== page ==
Beneficial insects, like the bee shown above, can be harmed by chemical pesticides (flickr).
Julia Poska| September 27, 2018
A recent study from Japan’s Osaka University aims to help protect pollinators from harm by studying how insects metabolize pesticides.
Researchers sliced fruit flies into very thin layers with a special technique developed to keep their delicate features in tact. They used a laser to glean tissue from the layers, which they analyzed to see how Imidacloprid-a, a common agricultural pesticide, spread through the fruit fly bodies.
Imidacloprid-a is one of a class of pesticides called neonicotinoids, which have received a lot of negative attention for being linked to declining bee populations. France recently banned five types of neonicotenoids, including imidacloprid, in an effort to protect pollinators.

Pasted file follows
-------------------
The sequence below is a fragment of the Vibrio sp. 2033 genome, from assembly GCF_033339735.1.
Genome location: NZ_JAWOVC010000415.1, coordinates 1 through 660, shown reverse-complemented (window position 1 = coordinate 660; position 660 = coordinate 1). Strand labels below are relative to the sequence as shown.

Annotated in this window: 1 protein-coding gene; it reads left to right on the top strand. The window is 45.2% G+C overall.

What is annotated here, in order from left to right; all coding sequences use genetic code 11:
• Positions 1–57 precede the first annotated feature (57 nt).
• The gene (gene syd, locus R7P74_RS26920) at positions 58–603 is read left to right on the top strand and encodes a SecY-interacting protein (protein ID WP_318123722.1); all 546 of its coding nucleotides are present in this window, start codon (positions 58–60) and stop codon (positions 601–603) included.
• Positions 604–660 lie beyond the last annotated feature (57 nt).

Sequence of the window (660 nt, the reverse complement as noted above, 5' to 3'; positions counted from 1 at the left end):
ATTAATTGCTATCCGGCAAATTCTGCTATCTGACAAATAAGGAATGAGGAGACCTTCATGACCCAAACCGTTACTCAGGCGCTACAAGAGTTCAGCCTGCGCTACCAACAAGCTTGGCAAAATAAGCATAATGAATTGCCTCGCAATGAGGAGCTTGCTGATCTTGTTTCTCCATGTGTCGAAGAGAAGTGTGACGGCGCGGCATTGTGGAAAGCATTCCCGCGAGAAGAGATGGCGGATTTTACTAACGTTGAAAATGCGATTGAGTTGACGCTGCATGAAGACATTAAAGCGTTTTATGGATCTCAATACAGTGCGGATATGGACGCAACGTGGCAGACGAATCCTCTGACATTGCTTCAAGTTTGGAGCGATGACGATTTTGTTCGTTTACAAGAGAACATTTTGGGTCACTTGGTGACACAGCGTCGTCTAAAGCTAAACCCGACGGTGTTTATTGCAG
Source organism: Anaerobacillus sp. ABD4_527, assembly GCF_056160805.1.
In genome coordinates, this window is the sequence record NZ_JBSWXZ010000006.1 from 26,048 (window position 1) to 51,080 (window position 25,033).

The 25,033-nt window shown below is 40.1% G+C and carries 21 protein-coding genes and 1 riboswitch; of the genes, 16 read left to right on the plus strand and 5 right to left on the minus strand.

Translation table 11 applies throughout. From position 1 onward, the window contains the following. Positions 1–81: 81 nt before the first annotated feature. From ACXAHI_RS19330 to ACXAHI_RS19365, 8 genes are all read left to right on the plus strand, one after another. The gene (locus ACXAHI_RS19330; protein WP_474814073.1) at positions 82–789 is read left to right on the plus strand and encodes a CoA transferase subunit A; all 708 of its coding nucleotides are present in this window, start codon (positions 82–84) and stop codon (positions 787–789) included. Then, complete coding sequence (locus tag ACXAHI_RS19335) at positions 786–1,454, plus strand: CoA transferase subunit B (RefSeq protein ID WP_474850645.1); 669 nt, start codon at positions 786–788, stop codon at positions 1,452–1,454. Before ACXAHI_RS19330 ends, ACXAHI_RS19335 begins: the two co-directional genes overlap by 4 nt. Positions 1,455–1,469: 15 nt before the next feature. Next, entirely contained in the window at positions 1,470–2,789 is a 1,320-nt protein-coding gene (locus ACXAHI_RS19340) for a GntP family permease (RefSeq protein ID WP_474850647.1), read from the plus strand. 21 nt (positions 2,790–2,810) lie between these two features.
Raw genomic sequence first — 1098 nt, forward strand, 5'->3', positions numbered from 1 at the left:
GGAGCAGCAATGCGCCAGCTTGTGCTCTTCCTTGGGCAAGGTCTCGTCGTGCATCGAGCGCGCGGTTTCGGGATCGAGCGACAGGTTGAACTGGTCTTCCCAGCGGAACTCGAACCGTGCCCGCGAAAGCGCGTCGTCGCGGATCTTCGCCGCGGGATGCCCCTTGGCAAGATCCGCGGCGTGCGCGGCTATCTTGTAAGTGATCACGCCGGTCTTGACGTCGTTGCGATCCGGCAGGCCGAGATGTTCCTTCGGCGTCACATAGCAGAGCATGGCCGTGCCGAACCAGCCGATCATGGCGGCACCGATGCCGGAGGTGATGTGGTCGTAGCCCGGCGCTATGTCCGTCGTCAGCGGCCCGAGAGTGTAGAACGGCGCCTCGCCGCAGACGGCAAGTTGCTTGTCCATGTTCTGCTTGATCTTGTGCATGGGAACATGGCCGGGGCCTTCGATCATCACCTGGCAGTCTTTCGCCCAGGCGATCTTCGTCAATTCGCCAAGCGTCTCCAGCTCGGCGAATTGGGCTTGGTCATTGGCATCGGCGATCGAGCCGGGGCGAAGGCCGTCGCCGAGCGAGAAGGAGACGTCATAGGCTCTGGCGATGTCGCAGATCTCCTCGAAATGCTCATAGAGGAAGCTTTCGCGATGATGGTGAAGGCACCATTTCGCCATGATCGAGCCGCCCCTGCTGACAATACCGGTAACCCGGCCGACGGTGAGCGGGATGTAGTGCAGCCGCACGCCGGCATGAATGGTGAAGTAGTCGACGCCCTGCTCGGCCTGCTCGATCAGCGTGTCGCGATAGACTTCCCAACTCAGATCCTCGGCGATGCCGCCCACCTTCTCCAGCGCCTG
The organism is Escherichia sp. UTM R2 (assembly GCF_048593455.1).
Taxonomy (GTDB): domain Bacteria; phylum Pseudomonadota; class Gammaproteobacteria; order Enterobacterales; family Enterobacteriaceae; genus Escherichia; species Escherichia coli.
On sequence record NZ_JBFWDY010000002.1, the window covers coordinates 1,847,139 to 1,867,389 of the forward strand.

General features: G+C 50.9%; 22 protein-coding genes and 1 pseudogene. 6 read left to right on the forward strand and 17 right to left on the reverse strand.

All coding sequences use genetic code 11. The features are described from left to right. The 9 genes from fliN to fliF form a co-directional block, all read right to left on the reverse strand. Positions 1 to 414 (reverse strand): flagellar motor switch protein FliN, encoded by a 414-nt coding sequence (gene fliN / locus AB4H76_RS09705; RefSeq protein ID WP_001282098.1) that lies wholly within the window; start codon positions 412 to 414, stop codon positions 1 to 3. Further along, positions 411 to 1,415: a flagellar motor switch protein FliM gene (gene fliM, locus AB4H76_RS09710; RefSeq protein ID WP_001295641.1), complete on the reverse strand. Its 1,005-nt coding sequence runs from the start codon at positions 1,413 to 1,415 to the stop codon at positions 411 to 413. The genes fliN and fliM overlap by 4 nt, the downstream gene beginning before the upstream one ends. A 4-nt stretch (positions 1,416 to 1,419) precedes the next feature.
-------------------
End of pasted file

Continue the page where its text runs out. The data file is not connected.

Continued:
Scientific studies have yielded mixed results on the actual effects of neonicotinoids on bees, however. Some have found that bees can get addicted to…
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